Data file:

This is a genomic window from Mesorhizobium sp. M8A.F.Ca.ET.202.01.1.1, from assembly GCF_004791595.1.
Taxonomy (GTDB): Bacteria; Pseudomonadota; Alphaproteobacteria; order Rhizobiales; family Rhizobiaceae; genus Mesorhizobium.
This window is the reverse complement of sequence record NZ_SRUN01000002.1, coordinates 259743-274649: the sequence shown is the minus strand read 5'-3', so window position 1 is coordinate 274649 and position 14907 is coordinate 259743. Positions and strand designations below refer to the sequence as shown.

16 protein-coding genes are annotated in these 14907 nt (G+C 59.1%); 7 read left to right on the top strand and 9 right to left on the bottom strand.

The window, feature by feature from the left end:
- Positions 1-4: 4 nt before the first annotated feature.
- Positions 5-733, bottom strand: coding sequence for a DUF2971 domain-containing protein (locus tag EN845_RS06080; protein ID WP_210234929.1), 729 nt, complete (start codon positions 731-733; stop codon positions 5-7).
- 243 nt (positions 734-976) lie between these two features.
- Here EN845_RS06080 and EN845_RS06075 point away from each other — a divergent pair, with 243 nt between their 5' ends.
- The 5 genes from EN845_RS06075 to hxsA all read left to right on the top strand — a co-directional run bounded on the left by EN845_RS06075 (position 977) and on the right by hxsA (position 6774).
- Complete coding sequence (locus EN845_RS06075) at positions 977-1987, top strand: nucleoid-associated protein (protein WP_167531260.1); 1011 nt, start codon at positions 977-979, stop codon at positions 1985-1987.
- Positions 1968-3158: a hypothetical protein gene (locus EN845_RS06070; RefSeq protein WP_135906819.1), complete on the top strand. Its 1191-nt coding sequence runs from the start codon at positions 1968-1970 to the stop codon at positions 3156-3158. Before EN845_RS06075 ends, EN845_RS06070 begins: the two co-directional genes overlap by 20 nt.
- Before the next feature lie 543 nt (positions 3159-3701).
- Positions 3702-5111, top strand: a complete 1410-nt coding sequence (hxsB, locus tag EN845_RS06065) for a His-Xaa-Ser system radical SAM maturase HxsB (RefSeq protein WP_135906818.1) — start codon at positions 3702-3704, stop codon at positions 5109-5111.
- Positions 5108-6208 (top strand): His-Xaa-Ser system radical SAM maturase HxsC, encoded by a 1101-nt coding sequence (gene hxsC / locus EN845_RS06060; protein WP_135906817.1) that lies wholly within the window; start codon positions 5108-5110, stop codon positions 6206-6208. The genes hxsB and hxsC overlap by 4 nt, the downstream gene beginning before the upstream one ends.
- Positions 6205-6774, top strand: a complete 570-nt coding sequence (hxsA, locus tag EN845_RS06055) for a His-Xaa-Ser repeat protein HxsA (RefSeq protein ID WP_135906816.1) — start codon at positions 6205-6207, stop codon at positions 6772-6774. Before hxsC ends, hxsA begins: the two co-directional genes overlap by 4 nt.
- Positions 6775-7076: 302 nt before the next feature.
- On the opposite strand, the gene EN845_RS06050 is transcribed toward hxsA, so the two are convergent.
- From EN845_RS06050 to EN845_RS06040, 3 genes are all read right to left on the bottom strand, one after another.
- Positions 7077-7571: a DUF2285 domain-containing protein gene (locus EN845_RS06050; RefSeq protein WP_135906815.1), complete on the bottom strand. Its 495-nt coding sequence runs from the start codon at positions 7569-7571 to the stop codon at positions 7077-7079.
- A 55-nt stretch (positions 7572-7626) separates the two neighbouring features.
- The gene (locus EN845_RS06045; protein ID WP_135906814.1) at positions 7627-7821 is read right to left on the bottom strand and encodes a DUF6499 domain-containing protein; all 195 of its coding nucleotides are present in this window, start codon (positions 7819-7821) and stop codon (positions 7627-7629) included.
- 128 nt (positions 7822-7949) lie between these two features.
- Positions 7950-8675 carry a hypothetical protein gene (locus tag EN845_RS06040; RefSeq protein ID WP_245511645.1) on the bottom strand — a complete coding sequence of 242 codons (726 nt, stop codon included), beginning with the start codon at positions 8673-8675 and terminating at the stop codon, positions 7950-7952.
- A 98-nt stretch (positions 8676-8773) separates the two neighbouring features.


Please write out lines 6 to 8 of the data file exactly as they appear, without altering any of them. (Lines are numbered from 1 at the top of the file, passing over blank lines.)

- Positions 1-4: 4 nt before the first annotated feature.
- Positions 5-733, bottom strand: coding sequence for a DUF2971 domain-containing protein (locus tag EN845_RS06080; protein ID WP_210234929.1), 729 nt, complete (start codon positions 731-733; stop codon positions 5-7).
- 243 nt (positions 734-976) lie between these two features.